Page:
The majority of the exposure controls are located on the camera's back panel, along with the optical viewfinder and LCD monitor. The G5's eye-level optical viewfinder features a diopter adjustment dial on the left and two LEDs that report camera status on the right. The swiveling LCD monitor pops out of the camera back and rotates 270 degrees when fully extended. You can fold it back into its storage compartment with the monitor facing outward or leave it extended and turn the screen to accommodate a variety of shooting angles. Finally, the monitor can be turned around and popped back into the panel face-down, protecting it from accidental scratches and fingerprints. (All in all, a very handy design.) The Four-Way Arrow pad ("omni selector," in Canon parlance) protrudes slightly from the back of the camera, creating a thumb rest to its left that provides counter support to the large hand grip on the front of the camera. In addition to serving as a navigational tool through settings menus, the Four-Way Arrow pad also controls White Balance and Exposure Compensation settings. On the left side of the viewfinder eyepiece are the Flash/Index, Metering, and Macro/Jump buttons. A MF/Audio button is on the right side of the eyepiece, and the AE Lock/Erase, Function, and Display buttons line the right side of the LCD monitor. Just below the Four-Way Arrow pad are the Set/AE Area and Menu buttons.

The G5's bottom panel is reasonably flat, with a sliding door to the battery compartment and a threaded metal tripod mount. The tripod mount is positioned just slightly off-center (to the left of the lens), most likely to allow clearance for the bottom of the lens mechanism. Because the battery door and tripod mount are so close to one another, it would be difficult to make quick battery changes while working with a tripod. However, the side-facing position of the auxiliary power socket should address any power concerns when shooting in the studio.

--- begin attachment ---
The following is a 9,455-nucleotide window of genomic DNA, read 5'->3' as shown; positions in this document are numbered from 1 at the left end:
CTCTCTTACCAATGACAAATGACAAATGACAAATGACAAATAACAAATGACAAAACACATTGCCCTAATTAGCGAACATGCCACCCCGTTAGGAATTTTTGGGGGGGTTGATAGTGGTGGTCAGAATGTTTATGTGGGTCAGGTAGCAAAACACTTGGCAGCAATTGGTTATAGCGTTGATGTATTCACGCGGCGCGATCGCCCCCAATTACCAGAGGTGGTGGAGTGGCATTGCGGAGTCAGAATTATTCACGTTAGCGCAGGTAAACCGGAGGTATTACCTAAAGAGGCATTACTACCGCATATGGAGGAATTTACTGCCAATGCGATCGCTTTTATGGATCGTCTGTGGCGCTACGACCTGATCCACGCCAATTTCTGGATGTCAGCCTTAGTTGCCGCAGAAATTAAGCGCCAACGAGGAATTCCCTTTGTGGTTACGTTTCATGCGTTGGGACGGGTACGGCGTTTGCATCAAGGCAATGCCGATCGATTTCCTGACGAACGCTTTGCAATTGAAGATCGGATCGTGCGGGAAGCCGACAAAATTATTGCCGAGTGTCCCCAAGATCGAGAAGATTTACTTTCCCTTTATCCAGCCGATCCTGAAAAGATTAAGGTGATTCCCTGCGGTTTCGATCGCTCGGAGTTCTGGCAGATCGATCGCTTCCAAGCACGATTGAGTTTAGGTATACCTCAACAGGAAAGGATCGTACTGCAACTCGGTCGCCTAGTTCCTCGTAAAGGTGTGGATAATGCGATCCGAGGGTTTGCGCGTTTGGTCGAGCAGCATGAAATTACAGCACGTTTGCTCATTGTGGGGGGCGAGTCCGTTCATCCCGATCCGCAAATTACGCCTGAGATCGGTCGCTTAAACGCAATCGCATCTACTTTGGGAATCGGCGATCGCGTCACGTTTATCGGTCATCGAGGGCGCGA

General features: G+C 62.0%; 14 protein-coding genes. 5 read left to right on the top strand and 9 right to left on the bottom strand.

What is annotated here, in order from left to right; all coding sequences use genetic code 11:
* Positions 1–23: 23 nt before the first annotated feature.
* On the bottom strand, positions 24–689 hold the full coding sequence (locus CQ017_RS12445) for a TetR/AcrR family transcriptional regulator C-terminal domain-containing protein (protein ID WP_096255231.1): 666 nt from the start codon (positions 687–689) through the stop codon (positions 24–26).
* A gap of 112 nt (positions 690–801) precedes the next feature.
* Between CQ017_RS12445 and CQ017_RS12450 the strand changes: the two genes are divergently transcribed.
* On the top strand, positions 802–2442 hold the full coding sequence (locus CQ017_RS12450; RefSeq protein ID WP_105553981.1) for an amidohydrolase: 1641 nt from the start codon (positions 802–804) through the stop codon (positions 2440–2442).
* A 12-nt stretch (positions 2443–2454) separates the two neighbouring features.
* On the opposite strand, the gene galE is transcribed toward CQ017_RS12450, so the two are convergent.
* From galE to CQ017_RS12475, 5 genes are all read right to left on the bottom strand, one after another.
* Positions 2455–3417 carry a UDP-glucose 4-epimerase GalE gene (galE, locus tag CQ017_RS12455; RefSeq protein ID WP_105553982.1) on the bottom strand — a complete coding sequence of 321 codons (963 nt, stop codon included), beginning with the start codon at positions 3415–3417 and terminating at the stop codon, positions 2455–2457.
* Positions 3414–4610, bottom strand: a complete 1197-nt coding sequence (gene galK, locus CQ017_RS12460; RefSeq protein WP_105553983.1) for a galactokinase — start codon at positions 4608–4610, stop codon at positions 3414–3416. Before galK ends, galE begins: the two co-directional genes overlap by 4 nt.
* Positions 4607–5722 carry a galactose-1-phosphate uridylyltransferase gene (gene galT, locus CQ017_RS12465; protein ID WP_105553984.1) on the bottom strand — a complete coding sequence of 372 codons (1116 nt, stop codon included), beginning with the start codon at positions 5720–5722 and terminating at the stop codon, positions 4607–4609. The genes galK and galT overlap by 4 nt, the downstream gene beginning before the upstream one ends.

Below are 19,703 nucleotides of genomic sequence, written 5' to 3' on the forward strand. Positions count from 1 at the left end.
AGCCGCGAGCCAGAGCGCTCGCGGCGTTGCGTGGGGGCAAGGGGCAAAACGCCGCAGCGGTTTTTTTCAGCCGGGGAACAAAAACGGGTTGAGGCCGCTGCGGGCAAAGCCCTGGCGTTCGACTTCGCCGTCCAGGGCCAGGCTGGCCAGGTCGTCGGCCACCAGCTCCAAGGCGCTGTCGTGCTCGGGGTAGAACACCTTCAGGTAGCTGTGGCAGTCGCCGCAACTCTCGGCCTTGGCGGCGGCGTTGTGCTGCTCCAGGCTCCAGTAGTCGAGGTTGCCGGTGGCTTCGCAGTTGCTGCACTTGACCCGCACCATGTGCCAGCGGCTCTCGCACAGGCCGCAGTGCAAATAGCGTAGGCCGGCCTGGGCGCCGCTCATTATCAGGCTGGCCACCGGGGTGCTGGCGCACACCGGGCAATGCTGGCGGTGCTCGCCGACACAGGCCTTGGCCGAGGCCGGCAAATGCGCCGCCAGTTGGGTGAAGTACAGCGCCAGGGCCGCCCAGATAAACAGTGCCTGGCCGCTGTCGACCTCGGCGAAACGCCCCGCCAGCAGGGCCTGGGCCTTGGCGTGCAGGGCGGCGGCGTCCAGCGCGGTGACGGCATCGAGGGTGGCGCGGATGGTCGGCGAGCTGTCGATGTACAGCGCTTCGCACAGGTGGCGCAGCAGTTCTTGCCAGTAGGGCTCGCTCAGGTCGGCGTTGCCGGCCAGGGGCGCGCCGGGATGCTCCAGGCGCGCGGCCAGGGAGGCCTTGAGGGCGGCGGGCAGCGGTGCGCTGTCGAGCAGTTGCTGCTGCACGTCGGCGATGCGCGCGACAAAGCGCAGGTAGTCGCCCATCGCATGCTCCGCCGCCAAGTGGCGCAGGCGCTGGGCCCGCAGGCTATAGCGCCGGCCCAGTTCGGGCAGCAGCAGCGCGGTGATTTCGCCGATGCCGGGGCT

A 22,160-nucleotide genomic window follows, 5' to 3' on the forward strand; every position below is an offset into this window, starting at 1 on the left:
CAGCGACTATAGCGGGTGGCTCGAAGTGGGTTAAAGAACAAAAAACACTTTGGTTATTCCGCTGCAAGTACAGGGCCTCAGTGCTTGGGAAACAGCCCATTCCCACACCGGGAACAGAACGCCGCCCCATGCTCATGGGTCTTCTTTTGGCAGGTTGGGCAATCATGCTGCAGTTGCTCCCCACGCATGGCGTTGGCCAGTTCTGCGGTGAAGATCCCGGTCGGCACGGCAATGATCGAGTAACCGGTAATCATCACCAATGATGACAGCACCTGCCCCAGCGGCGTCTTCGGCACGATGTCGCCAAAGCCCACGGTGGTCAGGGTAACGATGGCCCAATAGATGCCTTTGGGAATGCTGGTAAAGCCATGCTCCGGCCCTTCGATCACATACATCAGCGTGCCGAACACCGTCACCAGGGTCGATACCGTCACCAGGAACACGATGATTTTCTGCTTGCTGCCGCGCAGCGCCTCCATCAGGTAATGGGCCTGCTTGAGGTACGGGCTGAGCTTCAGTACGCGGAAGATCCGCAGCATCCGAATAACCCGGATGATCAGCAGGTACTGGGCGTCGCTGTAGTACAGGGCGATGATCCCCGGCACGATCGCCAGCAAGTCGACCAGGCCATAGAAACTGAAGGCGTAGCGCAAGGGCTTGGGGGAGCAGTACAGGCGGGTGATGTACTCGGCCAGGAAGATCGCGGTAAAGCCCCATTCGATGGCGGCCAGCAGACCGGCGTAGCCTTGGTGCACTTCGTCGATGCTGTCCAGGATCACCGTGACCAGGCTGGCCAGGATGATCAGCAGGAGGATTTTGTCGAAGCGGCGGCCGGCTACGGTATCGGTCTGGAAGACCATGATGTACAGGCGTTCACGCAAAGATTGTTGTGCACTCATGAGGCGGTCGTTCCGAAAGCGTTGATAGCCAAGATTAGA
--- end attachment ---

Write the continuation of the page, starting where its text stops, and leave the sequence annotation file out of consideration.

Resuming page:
Accompanying the camera is a small infrared remote control, with a rated working range of up to 16.4 feet (5 meters) from the front sensor, and to about 9.83 feet (3 meters) from the side sensor. By activating the Continuous / Self-Timer / Wireless Controller button in Shooting mode, you can use the Remote to fire the shutter, adjust the optical zoom, or scroll through the LCD display screens without coming in contact with the camera body. This works well with the rotating LCD monitor, because you can mount the camera on a tripod and compose the shot while standing in front of the camera. The remote also offers several playback functions, which are useful when viewing images on a television screen. The Index display and Replay zoom buttons on the bottom of the remote control enable you to view up to nine thumbnail images at a time, or enlarge one captured image on the LCD monitor. The four arrow buttons on the Remote give you the same capabilities as the Four-Way Arrow pad on the back of the camera, permitting you to scroll through stored images or maneuver within a larger one. Depressing the Remote's Shutter button while in Replay mode lets you play movie files on the camera's monitor or a television. As with the G2 and G3 models, I was glad to see the inclusion of this simple gadget as a standard feature on the G5, especially given its video capabilities, which allow the camera to be used as a presentation tool.